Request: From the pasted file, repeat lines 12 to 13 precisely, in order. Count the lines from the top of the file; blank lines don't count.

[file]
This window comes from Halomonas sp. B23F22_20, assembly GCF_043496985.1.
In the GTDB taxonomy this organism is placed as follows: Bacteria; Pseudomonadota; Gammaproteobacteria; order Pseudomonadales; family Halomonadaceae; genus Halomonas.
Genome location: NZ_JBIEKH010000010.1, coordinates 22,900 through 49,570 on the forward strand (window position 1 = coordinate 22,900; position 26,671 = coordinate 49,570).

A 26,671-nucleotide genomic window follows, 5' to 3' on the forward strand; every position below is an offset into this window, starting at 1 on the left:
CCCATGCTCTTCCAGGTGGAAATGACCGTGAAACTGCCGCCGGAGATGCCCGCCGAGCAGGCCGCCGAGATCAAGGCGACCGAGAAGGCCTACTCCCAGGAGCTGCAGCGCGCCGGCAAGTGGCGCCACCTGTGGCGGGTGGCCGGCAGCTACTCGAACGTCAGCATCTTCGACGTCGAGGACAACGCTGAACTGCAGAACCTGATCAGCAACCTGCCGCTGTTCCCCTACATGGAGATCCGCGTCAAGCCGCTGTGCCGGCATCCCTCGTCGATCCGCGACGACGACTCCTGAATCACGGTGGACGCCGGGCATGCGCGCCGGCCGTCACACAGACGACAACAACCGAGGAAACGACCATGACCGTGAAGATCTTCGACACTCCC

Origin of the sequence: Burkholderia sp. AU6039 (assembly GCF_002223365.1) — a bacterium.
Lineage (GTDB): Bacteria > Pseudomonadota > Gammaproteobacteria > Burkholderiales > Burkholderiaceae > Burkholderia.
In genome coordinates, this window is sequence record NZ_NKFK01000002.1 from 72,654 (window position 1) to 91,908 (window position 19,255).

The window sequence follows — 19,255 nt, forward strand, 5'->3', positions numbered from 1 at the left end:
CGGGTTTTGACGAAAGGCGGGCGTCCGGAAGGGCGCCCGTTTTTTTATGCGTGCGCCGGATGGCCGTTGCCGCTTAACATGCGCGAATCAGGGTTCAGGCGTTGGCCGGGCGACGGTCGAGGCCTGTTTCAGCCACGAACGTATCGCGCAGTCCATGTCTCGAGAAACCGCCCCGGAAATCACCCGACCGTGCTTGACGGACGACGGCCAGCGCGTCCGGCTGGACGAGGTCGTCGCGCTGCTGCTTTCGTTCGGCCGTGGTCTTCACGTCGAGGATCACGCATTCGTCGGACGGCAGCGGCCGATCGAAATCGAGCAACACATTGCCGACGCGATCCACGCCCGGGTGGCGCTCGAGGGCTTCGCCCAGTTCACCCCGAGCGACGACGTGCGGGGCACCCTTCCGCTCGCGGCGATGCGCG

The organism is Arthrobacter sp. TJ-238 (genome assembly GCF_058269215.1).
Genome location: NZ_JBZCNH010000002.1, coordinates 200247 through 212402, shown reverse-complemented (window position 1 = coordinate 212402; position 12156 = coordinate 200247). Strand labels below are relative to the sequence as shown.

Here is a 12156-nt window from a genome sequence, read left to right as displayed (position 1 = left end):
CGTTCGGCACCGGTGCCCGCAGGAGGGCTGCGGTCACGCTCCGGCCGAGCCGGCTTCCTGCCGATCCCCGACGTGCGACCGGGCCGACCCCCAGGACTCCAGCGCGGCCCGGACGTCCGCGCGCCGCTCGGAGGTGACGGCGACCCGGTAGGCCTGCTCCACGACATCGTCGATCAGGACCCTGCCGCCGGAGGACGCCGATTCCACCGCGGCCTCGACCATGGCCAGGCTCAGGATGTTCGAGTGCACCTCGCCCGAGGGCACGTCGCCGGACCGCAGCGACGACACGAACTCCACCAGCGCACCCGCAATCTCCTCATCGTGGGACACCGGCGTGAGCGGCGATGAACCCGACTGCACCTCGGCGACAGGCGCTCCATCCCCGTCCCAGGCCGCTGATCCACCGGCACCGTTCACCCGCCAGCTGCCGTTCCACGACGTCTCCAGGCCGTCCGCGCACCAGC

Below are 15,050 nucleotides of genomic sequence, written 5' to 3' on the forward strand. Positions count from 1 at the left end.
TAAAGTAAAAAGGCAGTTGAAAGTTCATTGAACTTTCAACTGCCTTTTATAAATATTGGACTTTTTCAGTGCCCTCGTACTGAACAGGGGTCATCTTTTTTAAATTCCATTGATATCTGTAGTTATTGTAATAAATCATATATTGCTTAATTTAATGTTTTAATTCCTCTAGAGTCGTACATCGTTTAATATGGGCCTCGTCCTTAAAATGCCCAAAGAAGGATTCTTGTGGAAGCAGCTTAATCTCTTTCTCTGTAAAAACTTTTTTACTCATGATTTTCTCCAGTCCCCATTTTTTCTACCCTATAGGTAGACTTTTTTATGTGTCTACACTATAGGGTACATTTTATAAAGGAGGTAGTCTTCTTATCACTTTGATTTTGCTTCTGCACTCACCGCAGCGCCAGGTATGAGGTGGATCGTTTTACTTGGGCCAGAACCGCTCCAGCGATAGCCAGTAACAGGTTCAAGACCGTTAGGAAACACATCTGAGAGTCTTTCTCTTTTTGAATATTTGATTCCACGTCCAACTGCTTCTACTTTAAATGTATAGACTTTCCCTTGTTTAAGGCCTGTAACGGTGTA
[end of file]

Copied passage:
Genome location: NZ_JBZCNH010000002.1, coordinates 200247 through 212402, shown reverse-complemented (window position 1 = coordinate 212402; position 12156 = coordinate 200247). Strand labels below are relative to the sequence as shown.

Here is a 12156-nt window from a genome sequence, read left to right as displayed (position 1 = left end):